Various styles of kites will fly during the 17th annual Treasure Island Sport Kite Championship Jan. 18-19 behind the Thunderbird Beach Resort.
TREASURE ISLAND – Many of the nation’s top sport kite flyers will be on hand Saturday and Sunday, Jan. 18 and 19, for the 17th annual Treasure Island Sport Kite Championship on the beach behind the Thunderbird Beach Resort, 10700 Gulf Blvd.
The colorful event, which is sanctioned by the American Kitefliers Association and the Eastern League Sport Kite Association, is free to view both days. The primary sponsor is Windworks at John’s Pass Village.
Competition begins both days at 9 a.m. and will continue into the afternoon. There also will be night kite flying to view, weather permitting.
Competition will be in precision, ballet and freestyle flying in novice, experienced and master’s classes. Both days of competition will feature plenty of large show kites, single-line kites and the quad-line revolution kites.
“At this point, we’ve had 20 competitors preregister for the event, and we usually have a few more walk-on registrations the day of the competition,” said event organizer Jared Haworth, who is commissioner of the Eastern League association. “We always like to encourage first-time competitors to join us, so they’re invited to register at the event and have their registration fees waived,” said Haworth. “Many of our competitors compete in multiple disciplines and classes, so one individual may fly in dual line ballet (flying a kite controlled by two strings) as well as in a pairs or team event (multiple kites controlled by multiple flyers) or in a multiline discipline (flying a kite controlled by four strings).”
Among the top competitors to keep an eye out for are Dennis Smith of Jew Jersey, who has a string of national titles as a multiple ballet flyer. Another is Paul LaMasters of Maryland, a top-notch flyer who has participated in a number of events in the Washington, D.C. area, including indoor kite flying demonstrations at the Smithsonian National Air and Space Museum.
Richard Mervine, another Maryland resident, is one of the top dual-line precision flyers in the nation. Haworth is another, who has finished the last two seasons as the top dual line ballet flyer on the East Coast.
Haworth said there are three main disciplines in competition, precision, ballet and freestyle. In precision kite flying, the competitor is required to fly a pre-determined geometric figure in the sky, for example, an octagon. That flyer will be judged on criteria such as:
• Were all the straight segments the same length?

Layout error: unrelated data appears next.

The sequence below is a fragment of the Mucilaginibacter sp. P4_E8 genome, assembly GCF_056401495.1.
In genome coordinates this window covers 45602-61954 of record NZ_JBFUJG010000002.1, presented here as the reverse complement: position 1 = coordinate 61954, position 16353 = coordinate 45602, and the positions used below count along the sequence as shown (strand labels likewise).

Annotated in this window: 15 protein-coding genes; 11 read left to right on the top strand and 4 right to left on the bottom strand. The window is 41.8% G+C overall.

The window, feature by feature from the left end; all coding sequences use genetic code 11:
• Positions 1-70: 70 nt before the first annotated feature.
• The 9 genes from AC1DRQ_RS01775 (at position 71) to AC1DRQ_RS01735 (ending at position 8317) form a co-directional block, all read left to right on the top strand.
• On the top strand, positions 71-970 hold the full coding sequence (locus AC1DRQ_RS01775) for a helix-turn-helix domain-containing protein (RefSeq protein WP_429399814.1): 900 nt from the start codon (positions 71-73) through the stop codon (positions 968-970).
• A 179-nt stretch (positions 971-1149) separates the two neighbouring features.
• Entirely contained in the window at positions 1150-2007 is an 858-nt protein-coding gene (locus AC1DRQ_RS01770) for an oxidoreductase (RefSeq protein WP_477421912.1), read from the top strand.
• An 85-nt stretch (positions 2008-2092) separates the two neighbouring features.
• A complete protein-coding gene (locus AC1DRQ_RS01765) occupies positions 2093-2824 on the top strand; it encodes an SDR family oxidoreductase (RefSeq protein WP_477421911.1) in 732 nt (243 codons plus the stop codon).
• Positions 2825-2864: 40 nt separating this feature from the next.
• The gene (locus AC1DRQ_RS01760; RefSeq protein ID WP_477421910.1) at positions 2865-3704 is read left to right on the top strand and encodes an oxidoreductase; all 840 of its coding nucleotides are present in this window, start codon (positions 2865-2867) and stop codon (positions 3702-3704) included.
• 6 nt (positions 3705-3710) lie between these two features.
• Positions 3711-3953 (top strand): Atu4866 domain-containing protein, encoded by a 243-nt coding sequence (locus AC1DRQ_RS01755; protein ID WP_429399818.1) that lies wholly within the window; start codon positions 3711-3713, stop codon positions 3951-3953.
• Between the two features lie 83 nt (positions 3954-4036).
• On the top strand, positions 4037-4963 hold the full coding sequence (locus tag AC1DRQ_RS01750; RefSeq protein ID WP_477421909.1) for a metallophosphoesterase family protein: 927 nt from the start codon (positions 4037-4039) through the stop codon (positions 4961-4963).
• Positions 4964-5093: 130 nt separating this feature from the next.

• Did the kite fly at a constant speed?
• Did the figure take up all of the available space in the sky, called the “wind window” in kite flying?
• Was the figure completed in the allotted time?
Haworth said precision competition is perhaps the most demanding for the competitors as the figures are rigidly defined and there’s little to no room for interpretation.
Ballet flying, on the other hand, is a much more artistic form of competition, he said. A flyer chooses a piece of music, generally between 2 and 4 minutes in length, and choreographs a routine in which the movement of the kite echoes the movement or emotion of the music.
Haworth said it’s a form of competition similar to sports such as figure skating, where the judges are taking into account both the technical ability of the routine, similar to the precision discipline above as well as the overall presentation. Judges are looking to see if the flyer accurately portrays the music or is simply “flying around” while the music is playing.
Haworth said the freestyle discipline, officially called Open Individual Outdoor Unlimited, is a performance category in which a flyer is judged not only on his or her flying, but also choice of music, use of props, and audience engagement.
“One of our competitors has a routine that tells the story of the musical ‘Cabaret’ through kites, costumes, and dance,” Haworth said. “In the past, we’ve also had kite flyers perform scenes from ‘Monty Python and the Holy Grail,’ ‘Top Gun,’ and ‘Mission Impossible,’ all shown through the movement of the kite and the actions of the kite flyer. It’s always an audience favorite.”
Haworth said the largest class is expected to be Masters Individual Dual Line Ballet, which is considered to be one of the three “showcase” divisions. Competition in this class will take place Saturday at 2 p.m.
The other two are Masters Individual Multiline Ballet (Sunday, noon) and the Open Individual Outdoor Unlimited (Saturday, 3 p.m.)